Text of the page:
Even if Tasovac is one of the worst dictators around, you cannot run away from the fact that he has managed to completely turn around the BPO in the last ten years, and transform it in one of the most reputable and popular cultural institutions in Serbia and region of former Yugoslavia. Their concerts in Belgrade are basically always sold out, and most of it already in subscription, when just some ten years ago, almost no one was coming to their concerts even for free. And all of this in Serbia.

  3. Branimir Pofuk says:

    Dear Norman,

    I kept my distance from this topic over the past few weeks, and even now it is not my intention to take anybody’s side in the story you linked above, again, to the words about the orchestra that “cannot keep its conductors”.

    I’ve known maestro Alexander Rahbari for a long time, since his time in Zagreb on the post of the chief-conductor of the Zagreb Philharmonic Orchestra. When he quit that job and abruptly resigned, protesting against the way orchestra was managed by their director at that time, I covered the story extensively and gave him my full support as a commentator because I was convinced he was right and had the case.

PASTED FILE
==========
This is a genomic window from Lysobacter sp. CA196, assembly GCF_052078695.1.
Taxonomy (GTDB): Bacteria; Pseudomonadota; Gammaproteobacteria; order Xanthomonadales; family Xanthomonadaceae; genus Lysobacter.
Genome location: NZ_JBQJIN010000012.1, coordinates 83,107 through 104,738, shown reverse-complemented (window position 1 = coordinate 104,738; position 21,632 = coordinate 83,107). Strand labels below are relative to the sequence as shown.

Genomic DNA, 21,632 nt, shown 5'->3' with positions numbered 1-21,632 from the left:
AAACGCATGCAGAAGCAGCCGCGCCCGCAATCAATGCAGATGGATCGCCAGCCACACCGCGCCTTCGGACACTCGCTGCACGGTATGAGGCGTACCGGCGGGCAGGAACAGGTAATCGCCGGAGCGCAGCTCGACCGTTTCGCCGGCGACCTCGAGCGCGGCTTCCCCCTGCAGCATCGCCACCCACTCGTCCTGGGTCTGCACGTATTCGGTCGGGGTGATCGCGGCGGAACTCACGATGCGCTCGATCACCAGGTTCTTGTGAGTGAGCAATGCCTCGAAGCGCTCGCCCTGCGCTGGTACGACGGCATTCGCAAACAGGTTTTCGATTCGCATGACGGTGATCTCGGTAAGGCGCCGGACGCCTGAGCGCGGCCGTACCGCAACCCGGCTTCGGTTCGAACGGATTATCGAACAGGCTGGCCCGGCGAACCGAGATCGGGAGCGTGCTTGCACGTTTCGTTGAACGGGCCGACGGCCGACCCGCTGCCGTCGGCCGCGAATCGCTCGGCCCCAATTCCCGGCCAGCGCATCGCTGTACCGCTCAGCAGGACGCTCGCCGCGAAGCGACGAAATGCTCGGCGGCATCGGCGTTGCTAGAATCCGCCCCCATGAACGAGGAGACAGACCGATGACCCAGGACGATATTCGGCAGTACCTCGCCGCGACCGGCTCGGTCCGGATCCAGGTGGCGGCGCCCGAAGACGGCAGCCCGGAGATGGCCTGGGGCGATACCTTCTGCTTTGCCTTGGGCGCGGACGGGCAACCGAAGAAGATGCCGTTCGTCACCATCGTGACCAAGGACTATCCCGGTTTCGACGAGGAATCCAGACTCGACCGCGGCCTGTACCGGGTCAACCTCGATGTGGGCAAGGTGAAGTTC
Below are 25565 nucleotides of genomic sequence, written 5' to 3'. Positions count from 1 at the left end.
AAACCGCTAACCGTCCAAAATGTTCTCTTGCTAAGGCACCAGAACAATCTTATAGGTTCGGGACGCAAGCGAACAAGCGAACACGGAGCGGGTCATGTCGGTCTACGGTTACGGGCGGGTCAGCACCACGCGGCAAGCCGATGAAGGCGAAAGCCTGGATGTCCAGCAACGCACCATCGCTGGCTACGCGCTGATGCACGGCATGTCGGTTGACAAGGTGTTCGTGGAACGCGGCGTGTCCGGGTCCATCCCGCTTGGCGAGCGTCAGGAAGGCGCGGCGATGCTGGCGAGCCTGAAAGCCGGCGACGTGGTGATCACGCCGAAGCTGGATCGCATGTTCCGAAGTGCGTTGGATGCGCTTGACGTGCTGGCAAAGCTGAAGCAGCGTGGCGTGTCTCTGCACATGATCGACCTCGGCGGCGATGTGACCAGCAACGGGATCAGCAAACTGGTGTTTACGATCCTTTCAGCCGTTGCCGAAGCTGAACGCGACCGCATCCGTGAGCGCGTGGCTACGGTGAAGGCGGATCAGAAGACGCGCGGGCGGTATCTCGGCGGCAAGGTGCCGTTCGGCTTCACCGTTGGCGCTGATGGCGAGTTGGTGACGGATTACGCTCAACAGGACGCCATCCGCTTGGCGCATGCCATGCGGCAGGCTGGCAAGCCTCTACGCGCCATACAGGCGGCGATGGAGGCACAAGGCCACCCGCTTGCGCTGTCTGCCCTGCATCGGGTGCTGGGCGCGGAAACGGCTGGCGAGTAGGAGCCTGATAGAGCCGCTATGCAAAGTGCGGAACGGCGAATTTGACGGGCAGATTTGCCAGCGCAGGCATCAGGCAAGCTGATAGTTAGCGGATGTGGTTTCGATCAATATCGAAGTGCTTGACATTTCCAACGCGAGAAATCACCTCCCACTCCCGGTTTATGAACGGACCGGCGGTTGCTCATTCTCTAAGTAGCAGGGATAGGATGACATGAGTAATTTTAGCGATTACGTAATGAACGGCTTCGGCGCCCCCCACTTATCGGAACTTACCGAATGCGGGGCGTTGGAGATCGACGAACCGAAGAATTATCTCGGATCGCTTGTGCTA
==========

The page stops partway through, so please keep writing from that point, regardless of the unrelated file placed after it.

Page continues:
I’ve met Mr. Ivan Tasovac, director of the Belgrade Philharmonic Orchestra when I went to Belgrade to report the following story:
    which was reported worldwide:–bar-mitzvahs-one-of-europes-leading-orchestras-1724475.html

    Well, after reading this you will easily realize that it is simply one of Mr. Tasovac’s very effective ways to attract very wide public attention to the problems of the BPO and cultural institutions in Serbia and the region generally, and to get support for the orchestra he is managing.

    Also, I will remind you of the following significant story which you readily and generously forwarded on your site:

    That project is still going on, Zagreb Philharmonic Orchestra played for the second time in Belgrade last autumn, and Belgrade Philharmonic Orchestra will be welcomed soon in Zagreb for the second time as well, after their last season first post-war guest performance under their chief-conductor maestro Muhai Tang was a real triumph.

    As I said, I do not want to, and will not take sides, but, with all due respect, I’m very much interested to get simple facts straight here because I appreciate very much maestro Rahbari’s artistic stature as a conductor, quality and enthusiasm of the Belgrade Philharmonic Orchestra, Mr. Tasovac’s abilities as the manager of that orchestra, and your otherwise very meticulous reporting on this website.